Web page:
Saturday I spent some time along the shore of Plymouth Harbor visiting a 17th century English village. It is a re-creation of the small maritime community built by the first pilgrims. Pretty cool to hear the stories and imagine what sixty-six days crossing the ocean must have been like. In some of these small houses I noticed Dutch ceramics–a reminder that these people launched from Leiden, The Netherlands (not England). It also brought back to mind an unsettled memory experienced in my first years in Holland.
We lived in a small Dutch village called Wassenaar, next door to Leiden. Leiden is home to Pieterskerk, a church consecrated in 1121. At first it was a Catholic church, but four centuries later it became a Dutch Reformed church, remaining such until its “secularization” in 1975. And I experienced some of its secularization on my first Thanksgiving.
I was invited with other clergy to participate in a Thanksgiving Day service, one sponsored by the American Community Council. I was overwhelmed with the thought that here I sat where the original pilgrims worshipped. I read their names on the walls of the church. These were deeply devoted Christ followers who had sacrificed everything to leave the state church in England and worship in freedom. They wanted to practice a more simple faith–not one encumbered by church and politics (one we should still be escaping today–but that is another blog).
For eleven years, these English believers settled and worshipped until they could no longer stay. Holland has always been a tolerant place, and there came a day these believers feared they would lose the next generation to the secular values of Dutch culture. For many of us expats living in Holland, we had to deal with the same tolerance gone to seed. Sexual permissiveness, availability of drugs in cafes, and drinking permissible at an earlier age played havoc with some of our kids.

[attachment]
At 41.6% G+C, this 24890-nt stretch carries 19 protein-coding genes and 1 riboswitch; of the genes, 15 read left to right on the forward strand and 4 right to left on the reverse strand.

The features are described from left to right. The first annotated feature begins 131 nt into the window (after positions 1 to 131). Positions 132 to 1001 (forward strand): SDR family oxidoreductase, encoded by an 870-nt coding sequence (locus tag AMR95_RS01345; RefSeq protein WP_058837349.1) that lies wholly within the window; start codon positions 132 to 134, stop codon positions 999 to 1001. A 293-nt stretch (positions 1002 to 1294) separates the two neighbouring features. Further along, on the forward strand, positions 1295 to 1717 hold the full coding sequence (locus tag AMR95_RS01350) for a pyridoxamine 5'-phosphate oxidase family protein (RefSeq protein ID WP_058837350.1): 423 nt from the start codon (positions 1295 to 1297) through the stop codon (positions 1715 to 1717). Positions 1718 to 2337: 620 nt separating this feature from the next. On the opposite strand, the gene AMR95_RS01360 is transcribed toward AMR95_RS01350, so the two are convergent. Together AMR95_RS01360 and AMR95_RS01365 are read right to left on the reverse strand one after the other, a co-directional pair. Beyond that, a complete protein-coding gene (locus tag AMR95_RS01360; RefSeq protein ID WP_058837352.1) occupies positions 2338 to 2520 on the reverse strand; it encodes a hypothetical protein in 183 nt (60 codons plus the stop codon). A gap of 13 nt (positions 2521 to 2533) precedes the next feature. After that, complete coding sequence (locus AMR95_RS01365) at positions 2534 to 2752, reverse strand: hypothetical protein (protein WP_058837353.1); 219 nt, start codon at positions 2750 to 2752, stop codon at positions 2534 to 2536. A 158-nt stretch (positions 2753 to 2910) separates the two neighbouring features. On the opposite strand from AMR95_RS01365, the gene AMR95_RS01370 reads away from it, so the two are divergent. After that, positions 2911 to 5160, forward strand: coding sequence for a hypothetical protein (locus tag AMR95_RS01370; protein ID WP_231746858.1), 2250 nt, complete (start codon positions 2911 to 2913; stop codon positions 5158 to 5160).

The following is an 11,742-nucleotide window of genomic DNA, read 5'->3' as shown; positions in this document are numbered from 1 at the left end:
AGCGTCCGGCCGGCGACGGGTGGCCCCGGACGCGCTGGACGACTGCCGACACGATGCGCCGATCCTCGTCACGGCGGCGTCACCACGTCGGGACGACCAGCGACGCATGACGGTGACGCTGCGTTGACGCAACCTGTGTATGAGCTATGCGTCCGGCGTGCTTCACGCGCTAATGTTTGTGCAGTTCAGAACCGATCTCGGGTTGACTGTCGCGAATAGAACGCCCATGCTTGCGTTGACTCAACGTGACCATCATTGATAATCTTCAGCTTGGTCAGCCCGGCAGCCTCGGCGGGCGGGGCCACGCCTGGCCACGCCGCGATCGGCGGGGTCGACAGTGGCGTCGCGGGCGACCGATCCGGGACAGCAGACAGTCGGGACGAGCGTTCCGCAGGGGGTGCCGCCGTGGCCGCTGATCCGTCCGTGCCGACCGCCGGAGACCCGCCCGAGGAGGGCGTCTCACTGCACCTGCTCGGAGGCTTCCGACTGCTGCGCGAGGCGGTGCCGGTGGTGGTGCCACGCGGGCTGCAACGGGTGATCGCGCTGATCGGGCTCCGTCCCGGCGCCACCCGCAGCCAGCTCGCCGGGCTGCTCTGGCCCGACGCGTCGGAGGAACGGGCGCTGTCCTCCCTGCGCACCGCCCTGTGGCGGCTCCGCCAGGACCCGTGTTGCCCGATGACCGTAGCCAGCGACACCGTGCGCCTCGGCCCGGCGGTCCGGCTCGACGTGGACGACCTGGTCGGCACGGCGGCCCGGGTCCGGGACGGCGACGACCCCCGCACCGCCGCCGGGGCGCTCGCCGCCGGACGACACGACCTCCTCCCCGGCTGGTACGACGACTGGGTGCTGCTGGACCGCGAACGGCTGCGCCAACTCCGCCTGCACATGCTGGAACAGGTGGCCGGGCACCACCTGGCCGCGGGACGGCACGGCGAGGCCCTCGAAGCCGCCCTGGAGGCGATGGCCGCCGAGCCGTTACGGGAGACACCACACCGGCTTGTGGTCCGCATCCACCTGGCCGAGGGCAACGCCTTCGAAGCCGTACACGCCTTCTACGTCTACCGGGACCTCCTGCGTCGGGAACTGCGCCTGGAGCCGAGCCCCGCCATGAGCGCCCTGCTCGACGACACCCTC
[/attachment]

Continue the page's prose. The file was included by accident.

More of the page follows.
On Friday, July 31st, 1620, these early pilgrims left from the Vlietburg in Leiden for a new world. How could it be anything but a gutsy faith? Ship problems required a change of boats in England, and they eventually crossed the Atlantic on the Mayflower. The delays led to an arrival close to winter. Many would lose their lives to disease and cold in the following months. But next year, those who survived, would stop on this November day to give thanks–beginning a tradition that continues to today.
So here we came to commemorate a day and remember these early saints. Pieterskerk, however, is no longer a church. It’s little more than a museum. A place to celebrate an American holiday. My part was to read a psalm. Rabbi Soetendorp did the invocation, Father Raferty read from Deuteronomy, Pastor Dawson gave the children’s prayer, Rev. Monsignor Green gave the Thanksgiving Day Litany, and Cantor Avery Tracht of Liberal Synagogue, Amsterdam gave the benediction.
It was all pleasant. The Dutch have a word for this, but I no longer remember. It speaks of things comfortable and cozy. I am guessing everyone went on their way feeling good. Perhaps thinking that actually God was pleased that they spent some time on this special day in, of all places, a church. Americans loved that Bill Clinton’s Thanksgiving Day Proclamation was read, and America The Beautiful was sung. But I remember going home troubled. These early pilgrims weren’t really remembered. The irony was that the state religion they escaped had come back to take over their church. More troubling was the absence of the name of Jesus.
For three years, I joined this–can I say it?–charade. I was the token Baptist minister, and my guess is a Psalm reading was intended to ensure I was kept on leash. Finally, in the third year, after the presentation of colors, the pledge of allegiance, the readings by every religious representation–after all of the political correctness–I introduced my psalm reading with these words–“We are privileged to come together to remember these names on the walls, these early pilgrims, who lived for Christ, and sacrificed to ensure they could live the gospel–and share the gospel. Jesus has come to pray the price for our failures and invite us to spend eternity with God.
It was my last service. I was no longer invited back. I had gone off-script. No one thought to remember that Pastor John Robinson, the pastor of these early saints, stood on that Dutch dock, surely filled with tears, to send them off. And these were his parting words–“We are now ere long to part asunder, and the Lord knoweth whether we shall see each other’s faces again. But whether the Lord hath appointed it or not, I charge you before God and His blessed angels, to follow Christ! Would that our prayers on this Thanksgiving day close with the same words.